One of the achievements of the act is to require insurance companies to list services and benefits in plain language. Doerflinger fails to note that while insurance companies cannot "warn" their prospective customers that a given plan covers abortion, there is nothing that prevents those companies from advertising plans that do not cover abortion.
Doerflinger concludes, "In short, there will be tax subsidies for health plans that cover abortion, and many Americans will be forced by law to pay premiums for abortion itself." This is like saying that when you go to the butcher for dinner, you are "forced" to pay for the pork chops you ordered. Yes, you must pay for the chops, but only because you chose them.
As disturbing as the leading way in which Doerflinger presents his evidence is what he leaves out of his article. In an email to me, Doerflinger said he found one of my questions puzzling because "We [the bishops' conference] strongly support coverage for childbirth expenses, and have not joined any of the efforts for rescinding or defunding the Affordable Care Act overall." Seeing as his article is being published at a time when many members of Congress are calling for a defunding of the act, he might have wanted to point out that the bishops do not support such a move.
The bishops' conference and other pro-life groups failed to attach the language of the Hyde Amendment to the Affordable Care Act. (The Hyde Amendment has long barred the use of federal dollars to cover abortion in federal programs such as Medicaid and Medicare, except in cases of rape, incest and when the life of the mother is at stake.) I wish Congress had done so, although the failure to do so did not, in the estimation of many, warrant opposing the act as the bishops did.
But the act has resulted in something the bishops' conference could not have achieved on its own. The attitude, if not the law, behind the Hyde Amendment has spread from government health insurance programs into the private sector. The act's requirements that insurance companies segregate funding for abortion from other funds, the cumbersome process of setting up these distinct accounts, the requirement that the state-level exchanges have at least one plan that does not cover abortion, the requirement that enrollees who receive a subsidy write a separate check for their abortion coverage -- all these provisions indicate to the culture that abortion is not like other medical procedures. The fight to include the Hyde language in the Affordable Care Act may have been lost in Congress, but the underlying moral argument is now being extended throughout the country. That is a good thing. It would have been worth it for Doerflinger to have mentioned that.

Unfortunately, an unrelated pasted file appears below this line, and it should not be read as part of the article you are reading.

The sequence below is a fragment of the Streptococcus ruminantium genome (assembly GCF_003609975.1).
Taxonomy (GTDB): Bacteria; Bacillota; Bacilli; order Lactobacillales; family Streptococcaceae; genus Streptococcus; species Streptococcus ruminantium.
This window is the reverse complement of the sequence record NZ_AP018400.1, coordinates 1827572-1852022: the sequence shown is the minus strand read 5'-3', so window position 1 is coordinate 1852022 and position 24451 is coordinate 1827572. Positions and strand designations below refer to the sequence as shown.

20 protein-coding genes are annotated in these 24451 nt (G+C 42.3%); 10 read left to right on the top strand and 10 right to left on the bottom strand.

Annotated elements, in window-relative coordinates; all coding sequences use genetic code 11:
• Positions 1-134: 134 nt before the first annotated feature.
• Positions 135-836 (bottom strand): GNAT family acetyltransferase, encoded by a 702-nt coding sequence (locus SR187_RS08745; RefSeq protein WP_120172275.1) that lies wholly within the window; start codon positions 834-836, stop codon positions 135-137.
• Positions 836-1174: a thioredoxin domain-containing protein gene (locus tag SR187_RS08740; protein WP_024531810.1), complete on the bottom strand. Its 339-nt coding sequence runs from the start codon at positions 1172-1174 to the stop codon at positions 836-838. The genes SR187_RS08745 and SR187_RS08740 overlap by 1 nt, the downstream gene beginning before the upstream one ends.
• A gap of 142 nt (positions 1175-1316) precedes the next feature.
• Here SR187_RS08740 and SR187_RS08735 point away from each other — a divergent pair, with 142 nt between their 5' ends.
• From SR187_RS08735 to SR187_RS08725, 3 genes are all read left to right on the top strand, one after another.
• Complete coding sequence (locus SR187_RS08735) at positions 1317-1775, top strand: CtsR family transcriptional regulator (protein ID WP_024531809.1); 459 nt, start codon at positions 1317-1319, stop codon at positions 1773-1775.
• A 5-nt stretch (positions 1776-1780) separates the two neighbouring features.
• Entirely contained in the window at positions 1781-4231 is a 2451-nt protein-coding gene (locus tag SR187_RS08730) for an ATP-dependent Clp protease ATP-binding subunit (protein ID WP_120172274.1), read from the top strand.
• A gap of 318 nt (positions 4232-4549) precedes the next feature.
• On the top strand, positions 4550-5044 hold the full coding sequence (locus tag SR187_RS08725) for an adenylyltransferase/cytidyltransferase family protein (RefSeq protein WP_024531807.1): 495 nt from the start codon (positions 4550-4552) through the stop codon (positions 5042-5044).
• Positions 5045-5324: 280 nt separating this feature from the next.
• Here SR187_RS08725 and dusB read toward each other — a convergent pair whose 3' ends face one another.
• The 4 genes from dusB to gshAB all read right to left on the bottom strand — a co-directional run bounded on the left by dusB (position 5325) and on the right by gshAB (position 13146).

The bishops' conference is well-served by having someone with Doerflinger's intelligence, knowledge and commitment advising them. He can spot a worst-case scenario a mile away. But while sound judgment must take account of worst-case scenarios, policy decisions should not be based solely on worst-case scenarios. It is that failure to provide perspective that has, I fear, clouded the conference's decisions on a range of issues. And that is not Doerflinger's fault. It is the bishops themselves who must decide whether and how to restore a sense of balance to the policy stances they take.